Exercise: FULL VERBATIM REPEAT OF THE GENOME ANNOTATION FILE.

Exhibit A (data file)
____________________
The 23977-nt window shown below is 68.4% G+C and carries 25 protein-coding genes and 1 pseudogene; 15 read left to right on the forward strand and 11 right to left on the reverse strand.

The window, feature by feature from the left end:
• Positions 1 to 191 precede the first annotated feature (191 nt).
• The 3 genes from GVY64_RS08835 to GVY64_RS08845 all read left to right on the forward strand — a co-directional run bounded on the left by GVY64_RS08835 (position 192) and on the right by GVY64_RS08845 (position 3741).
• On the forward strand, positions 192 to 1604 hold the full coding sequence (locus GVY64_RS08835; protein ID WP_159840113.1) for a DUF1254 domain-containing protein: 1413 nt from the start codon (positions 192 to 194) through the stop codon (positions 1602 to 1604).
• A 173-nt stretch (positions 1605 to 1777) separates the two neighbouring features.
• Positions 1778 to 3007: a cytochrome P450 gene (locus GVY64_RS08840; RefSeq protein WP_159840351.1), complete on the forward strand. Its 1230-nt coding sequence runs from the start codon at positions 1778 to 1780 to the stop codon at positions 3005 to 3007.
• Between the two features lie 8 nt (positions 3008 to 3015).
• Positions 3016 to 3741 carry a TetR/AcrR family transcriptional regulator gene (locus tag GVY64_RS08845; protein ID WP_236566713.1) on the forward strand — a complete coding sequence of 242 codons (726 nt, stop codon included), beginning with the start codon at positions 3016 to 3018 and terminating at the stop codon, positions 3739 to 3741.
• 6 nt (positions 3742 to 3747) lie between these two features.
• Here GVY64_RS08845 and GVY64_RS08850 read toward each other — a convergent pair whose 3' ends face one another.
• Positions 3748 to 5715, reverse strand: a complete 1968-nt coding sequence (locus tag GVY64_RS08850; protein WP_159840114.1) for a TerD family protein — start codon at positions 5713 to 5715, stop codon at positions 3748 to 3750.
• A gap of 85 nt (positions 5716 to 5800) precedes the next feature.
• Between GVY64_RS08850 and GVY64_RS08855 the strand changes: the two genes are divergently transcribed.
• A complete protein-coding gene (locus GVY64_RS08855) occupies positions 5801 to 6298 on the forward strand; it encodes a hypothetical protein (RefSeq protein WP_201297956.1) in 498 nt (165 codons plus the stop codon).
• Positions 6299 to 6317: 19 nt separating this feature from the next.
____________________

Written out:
The 23977-nt window shown below is 68.4% G+C and carries 25 protein-coding genes and 1 pseudogene; 15 read left to right on the forward strand and 11 right to left on the reverse strand.

The window, feature by feature from the left end:
• Positions 1 to 191 precede the first annotated feature (191 nt).
• The 3 genes from GVY64_RS08835 to GVY64_RS08845 all read left to right on the forward strand — a co-directional run bounded on the left by GVY64_RS08835 (position 192) and on the right by GVY64_RS08845 (position 3741).
• On the forward strand, positions 192 to 1604 hold the full coding sequence (locus GVY64_RS08835; protein ID WP_159840113.1) for a DUF1254 domain-containing protein: 1413 nt from the start codon (positions 192 to 194) through the stop codon (positions 1602 to 1604).
• A 173-nt stretch (positions 1605 to 1777) separates the two neighbouring features.
• Positions 1778 to 3007: a cytochrome P450 gene (locus GVY64_RS08840; RefSeq protein WP_159840351.1), complete on the forward strand. Its 1230-nt coding sequence runs from the start codon at positions 1778 to 1780 to the stop codon at positions 3005 to 3007.
• Between the two features lie 8 nt (positions 3008 to 3015).
• Positions 3016 to 3741 carry a TetR/AcrR family transcriptional regulator gene (locus tag GVY64_RS08845; protein ID WP_236566713.1) on the forward strand — a complete coding sequence of 242 codons (726 nt, stop codon included), beginning with the start codon at positions 3016 to 3018 and terminating at the stop codon, positions 3739 to 3741.
• 6 nt (positions 3742 to 3747) lie between these two features.
• Here GVY64_RS08845 and GVY64_RS08850 read toward each other — a convergent pair whose 3' ends face one another.
• Positions 3748 to 5715, reverse strand: a complete 1968-nt coding sequence (locus tag GVY64_RS08850; protein WP_159840114.1) for a TerD family protein — start codon at positions 5713 to 5715, stop codon at positions 3748 to 3750.
• A gap of 85 nt (positions 5716 to 5800) precedes the next feature.
• Between GVY64_RS08850 and GVY64_RS08855 the strand changes: the two genes are divergently transcribed.
• A complete protein-coding gene (locus GVY64_RS08855) occupies positions 5801 to 6298 on the forward strand; it encodes a hypothetical protein (RefSeq protein WP_201297956.1) in 498 nt (165 codons plus the stop codon).
• Positions 6299 to 6317: 19 nt separating this feature from the next.